5-MTHF has beneficial effects on endothelial function and vascular superoxide production because it prevents peroxynitrite-mediated oxidation of tetrahydrobiopterin (BH4) and improves endothelial NO synthase (eNOS) coupling.[9,10] Reduced levels of tetrahydrofolate contribute to uncoupling, and uncoupling turns NO synthase into a superoxide radical-producing enzyme.[4] The effect of local, intraarterial administration of 5-MTHFon the forearm blood flow of 23 patients was studied.[11] 5-MTHF improved NO-mediated vasodilation (from 53+/-30 to 88+/-59 M/C%, < 0.05). This suggests that 5-MTHF can be used to improve NO status and support healthy endothelial function.[4,10] Folate/5-MTHF has been found to exert direct antioxidative effects—against superoxide and peroxynitrite, for instance—and contribute to the restoration of impaired NO metabolism.[4,12]

In Nerve Support, 5-MTHF is provided as Quatrefolic, the glucosamine salt of 5-MTHF. Quatrefolic is a new dietary ingredient (NDI) that shows enhanced stability and bioavailability when compared to the calcium salt form of 5-MTHF. In a direct comparison between Quatrefolic, (6S)-5-methyltetrahydrofolate calcium salt, and folic acid in rats, Quatrefolic demonstrated a much higher absorption rate within the first two hours (1918.8, 1061.9, and 614.0 nmol/l plasma, respectively).[13] In a single-dose, balanced, two-sequence, twoperiod, two-treatment, randomized,crossover human study, Quatrefolic showed better bioavailability (+10%) than (6S)-5-MTHF calcium salt (Ca-L-5-MTHF).[14]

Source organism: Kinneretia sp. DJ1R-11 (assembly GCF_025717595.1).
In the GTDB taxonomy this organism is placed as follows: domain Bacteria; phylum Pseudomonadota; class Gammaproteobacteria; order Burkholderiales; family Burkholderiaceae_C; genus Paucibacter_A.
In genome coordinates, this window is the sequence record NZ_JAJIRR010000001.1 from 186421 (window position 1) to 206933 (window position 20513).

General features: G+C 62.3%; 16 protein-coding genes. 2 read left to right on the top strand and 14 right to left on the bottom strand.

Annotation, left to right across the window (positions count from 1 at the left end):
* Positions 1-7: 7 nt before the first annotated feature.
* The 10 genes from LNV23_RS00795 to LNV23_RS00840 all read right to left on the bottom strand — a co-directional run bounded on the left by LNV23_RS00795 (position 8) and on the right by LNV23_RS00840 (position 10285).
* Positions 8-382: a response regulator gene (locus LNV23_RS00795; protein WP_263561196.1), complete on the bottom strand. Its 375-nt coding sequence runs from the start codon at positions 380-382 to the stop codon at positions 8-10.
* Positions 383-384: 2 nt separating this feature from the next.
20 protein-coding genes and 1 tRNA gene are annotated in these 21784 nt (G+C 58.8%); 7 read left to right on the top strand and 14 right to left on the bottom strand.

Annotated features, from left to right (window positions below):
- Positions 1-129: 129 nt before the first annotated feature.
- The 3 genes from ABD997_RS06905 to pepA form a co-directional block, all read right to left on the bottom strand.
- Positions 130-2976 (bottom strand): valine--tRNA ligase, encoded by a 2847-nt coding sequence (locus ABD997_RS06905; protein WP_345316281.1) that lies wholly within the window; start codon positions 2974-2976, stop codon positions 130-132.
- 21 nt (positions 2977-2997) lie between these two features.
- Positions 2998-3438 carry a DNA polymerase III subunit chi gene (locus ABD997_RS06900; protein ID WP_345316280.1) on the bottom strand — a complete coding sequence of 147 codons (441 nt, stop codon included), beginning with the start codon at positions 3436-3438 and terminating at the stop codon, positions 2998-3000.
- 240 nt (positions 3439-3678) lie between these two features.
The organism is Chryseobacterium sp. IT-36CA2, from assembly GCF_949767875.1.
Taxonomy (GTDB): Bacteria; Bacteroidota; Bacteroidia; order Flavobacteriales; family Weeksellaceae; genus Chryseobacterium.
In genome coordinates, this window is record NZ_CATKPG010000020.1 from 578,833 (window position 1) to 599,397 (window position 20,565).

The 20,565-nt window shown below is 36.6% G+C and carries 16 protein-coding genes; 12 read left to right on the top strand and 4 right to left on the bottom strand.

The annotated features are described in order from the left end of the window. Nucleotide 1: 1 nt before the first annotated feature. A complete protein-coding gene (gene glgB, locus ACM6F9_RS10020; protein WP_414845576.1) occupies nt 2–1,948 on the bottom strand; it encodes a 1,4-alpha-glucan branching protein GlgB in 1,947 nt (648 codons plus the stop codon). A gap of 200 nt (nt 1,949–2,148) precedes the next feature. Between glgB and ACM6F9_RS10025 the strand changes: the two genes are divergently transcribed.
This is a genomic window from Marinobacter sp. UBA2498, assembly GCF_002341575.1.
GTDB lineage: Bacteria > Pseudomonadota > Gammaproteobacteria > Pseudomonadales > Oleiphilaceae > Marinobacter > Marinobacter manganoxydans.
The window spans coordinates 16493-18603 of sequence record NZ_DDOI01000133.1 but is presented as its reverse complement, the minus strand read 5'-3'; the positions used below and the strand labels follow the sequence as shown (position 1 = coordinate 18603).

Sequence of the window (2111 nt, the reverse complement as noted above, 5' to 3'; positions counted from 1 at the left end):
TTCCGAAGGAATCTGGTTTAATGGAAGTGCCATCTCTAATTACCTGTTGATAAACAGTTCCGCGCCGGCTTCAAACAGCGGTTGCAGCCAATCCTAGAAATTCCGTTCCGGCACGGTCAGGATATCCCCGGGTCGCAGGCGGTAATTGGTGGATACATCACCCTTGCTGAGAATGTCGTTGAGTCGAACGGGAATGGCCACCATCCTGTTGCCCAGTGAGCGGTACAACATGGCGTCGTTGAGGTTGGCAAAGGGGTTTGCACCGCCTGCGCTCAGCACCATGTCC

Vitamins B6 and B12
These B vitamins are provided in their activated forms—pyridoxal 5’-phosphate (P5P) and methylcobalamin—for optimal bioavailability. They are required for synthesis of nerve-signaling molecules (amines) and for facilitation of the body’s normal nerve repair mechanisms, including the production of the myelin sheath—the lipid-enriched membrane that insulates and protects nerve fibers and enhances nerve mpulse conduction. B6 and B12 are commonly used in combination with folate to support healthy homocysteine metabolism. Both animal and human studies have demonstrated an inverse correlation between homocysteine levels and endothelial function, perhaps through impairment of vasodilation mediated by endothelium-derived NO.[9,15]

P5P-dependent enzymes are involved in many biochemical reactions, including the transsulfuration of homocysteine and decarboxylation of amino acids that yield biogenic amines (neurotransmitters). Research suggests that P5P may inhibit formation of advanced glycation end products and has a protective effect under homocysteine-induced oxidative stress.[16-18]